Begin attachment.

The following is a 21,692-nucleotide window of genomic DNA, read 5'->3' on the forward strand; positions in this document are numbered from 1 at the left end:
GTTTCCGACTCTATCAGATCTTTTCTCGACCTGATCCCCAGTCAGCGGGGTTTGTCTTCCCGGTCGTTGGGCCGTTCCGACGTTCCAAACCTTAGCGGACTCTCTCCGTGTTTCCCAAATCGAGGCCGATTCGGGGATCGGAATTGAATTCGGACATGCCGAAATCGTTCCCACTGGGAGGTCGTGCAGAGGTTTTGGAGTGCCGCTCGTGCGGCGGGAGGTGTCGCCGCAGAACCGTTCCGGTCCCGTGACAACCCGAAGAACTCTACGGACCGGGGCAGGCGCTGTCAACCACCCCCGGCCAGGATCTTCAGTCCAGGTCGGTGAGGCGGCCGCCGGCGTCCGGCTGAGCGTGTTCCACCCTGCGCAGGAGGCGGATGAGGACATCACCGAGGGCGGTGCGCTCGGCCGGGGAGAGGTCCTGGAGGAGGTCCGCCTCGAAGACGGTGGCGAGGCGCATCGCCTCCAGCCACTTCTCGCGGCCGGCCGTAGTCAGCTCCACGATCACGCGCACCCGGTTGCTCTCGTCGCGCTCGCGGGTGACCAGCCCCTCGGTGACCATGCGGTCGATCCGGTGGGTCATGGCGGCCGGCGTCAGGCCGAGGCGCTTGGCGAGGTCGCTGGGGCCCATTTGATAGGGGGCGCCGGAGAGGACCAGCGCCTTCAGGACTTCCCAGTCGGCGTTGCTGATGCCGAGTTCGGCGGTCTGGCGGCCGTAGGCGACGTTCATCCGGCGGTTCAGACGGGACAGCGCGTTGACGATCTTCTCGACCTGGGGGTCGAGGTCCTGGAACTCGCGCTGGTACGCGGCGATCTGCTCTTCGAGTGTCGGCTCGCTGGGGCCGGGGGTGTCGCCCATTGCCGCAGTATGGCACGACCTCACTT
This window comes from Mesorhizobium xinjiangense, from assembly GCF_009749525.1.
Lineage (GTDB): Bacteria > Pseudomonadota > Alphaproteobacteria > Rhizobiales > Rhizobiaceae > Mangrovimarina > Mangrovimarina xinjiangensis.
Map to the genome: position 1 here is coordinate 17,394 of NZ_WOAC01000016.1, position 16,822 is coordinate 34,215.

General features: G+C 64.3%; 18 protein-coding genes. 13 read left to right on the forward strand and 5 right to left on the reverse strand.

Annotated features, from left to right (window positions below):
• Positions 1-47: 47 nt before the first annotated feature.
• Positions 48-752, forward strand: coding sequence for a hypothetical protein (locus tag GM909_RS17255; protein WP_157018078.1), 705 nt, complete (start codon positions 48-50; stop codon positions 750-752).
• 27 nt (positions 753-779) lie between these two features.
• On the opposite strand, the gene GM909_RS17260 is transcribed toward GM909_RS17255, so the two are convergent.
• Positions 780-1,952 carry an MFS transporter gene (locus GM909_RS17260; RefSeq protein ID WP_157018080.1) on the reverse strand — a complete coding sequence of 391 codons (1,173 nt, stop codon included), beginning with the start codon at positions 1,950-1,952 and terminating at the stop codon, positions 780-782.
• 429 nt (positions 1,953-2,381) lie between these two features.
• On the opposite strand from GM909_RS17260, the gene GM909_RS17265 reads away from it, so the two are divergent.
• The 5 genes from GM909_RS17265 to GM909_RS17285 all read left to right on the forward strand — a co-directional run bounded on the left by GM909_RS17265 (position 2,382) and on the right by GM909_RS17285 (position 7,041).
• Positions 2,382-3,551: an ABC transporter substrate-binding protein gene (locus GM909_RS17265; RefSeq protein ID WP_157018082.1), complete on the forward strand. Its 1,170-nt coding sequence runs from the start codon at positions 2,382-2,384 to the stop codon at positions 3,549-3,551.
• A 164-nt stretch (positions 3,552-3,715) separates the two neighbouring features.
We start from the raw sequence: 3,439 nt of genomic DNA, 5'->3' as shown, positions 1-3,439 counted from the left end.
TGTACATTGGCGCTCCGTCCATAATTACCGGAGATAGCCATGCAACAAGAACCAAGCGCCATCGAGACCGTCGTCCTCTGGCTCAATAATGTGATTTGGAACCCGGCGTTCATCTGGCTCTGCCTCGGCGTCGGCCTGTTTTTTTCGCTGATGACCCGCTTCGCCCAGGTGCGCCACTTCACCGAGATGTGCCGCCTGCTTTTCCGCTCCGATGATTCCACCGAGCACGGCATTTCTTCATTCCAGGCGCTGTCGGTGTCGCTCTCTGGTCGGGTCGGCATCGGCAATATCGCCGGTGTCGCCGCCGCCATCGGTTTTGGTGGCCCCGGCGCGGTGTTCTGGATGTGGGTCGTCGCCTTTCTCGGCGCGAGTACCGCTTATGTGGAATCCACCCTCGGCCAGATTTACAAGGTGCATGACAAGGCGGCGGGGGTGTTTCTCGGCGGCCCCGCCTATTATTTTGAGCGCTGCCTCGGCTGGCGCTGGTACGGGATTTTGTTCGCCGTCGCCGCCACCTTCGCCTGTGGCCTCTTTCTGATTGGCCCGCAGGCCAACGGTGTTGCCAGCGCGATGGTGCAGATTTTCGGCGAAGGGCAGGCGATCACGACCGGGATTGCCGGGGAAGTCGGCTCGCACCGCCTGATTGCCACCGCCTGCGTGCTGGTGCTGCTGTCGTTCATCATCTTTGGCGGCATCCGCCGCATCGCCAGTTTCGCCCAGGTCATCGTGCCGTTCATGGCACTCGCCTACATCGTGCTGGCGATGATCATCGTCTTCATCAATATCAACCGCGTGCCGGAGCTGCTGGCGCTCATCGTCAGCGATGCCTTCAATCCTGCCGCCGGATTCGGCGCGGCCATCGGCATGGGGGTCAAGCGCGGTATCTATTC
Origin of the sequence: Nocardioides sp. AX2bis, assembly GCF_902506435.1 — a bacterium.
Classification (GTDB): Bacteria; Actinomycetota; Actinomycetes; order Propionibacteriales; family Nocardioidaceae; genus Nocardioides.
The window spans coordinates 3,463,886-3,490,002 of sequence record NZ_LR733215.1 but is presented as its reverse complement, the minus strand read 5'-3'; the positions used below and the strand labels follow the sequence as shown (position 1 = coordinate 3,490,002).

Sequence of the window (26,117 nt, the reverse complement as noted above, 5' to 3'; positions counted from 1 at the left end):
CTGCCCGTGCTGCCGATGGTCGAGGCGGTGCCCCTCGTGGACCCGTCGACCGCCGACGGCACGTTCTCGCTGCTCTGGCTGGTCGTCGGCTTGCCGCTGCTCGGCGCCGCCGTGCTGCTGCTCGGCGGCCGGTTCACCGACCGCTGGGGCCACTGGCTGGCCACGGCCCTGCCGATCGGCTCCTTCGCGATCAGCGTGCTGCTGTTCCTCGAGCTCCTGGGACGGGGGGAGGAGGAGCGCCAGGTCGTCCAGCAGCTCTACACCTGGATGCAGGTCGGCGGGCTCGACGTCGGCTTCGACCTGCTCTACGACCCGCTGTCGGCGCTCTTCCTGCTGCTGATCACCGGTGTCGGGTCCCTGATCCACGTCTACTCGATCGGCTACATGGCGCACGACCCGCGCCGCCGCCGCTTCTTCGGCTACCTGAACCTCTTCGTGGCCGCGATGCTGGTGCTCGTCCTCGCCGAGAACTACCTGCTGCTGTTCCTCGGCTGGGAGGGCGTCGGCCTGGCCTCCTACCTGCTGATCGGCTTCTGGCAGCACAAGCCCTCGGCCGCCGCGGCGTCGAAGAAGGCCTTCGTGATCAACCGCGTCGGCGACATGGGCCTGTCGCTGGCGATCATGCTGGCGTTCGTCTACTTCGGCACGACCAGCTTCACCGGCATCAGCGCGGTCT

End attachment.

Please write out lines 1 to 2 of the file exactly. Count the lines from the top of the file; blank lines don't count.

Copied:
The following is a 21,692-nucleotide window of genomic DNA, read 5'->3' on the forward strand; positions in this document are numbered from 1 at the left end:
GTTTCCGACTCTATCAGATCTTTTCTCGACCTGATCCCCAGTCAGCGGGGTTTGTCTTCCCGGTCGTTGGGCCGTTCCGACGTTCCAAACCTTAGCGGACTCTCTCCGTGTTTCCCAAATCGAGGCCGATTCGGGGATCGGAATTGAATTCGGACATGCCGAAATCGTTCCCACTGGGAGGTCGTGCAGAGGTTTTGGAGTGCCGCTCGTGCGGCGGGAGGTGTCGCCGCAGAACCGTTCCGGTCCCGTGACAACCCGAAGAACTCTACGGACCGGGGCAGGCGCTGTCAACCACCCCCGGCCAGGATCTTCAGTCCAGGTCGGTGAGGCGGCCGCCGGCGTCCGGCTGAGCGTGTTCCACCCTGCGCAGGAGGCGGATGAGGACATCACCGAGGGCGGTGCGCTCGGCCGGGGAGAGGTCCTGGAGGAGGTCCGCCTCGAAGACGGTGGCGAGGCGCATCGCCTCCAGCCACTTCTCGCGGCCGGCCGTAGTCAGCTCCACGATCACGCGCACCCGGTTGCTCTCGTCGCGCTCGCGGGTGACCAGCCCCTCGGTGACCATGCGGTCGATCCGGTGGGTCATGGCGGCCGGCGTCAGGCCGAGGCGCTTGGCGAGGTCGCTGGGGCCCATTTGATAGGGGGCGCCGGAGAGGACCAGCGCCTTCAGGACTTCCCAGTCGGCGTTGCTGATGCCGAGTTCGGCGGTCTGGCGGCCGTAGGCGACGTTCATCCGGCGGTTCAGACGGGACAGCGCGTTGACGATCTTCTCGACCTGGGGGTCGAGGTCCTGGAACTCGCGCTGGTACGCGGCGATCTGCTCTTCGAGTGTCGGCTCGCTGGGGCCGGGGGTGTCGCCCATTGCCGCAGTATGGCACGACCTCACTT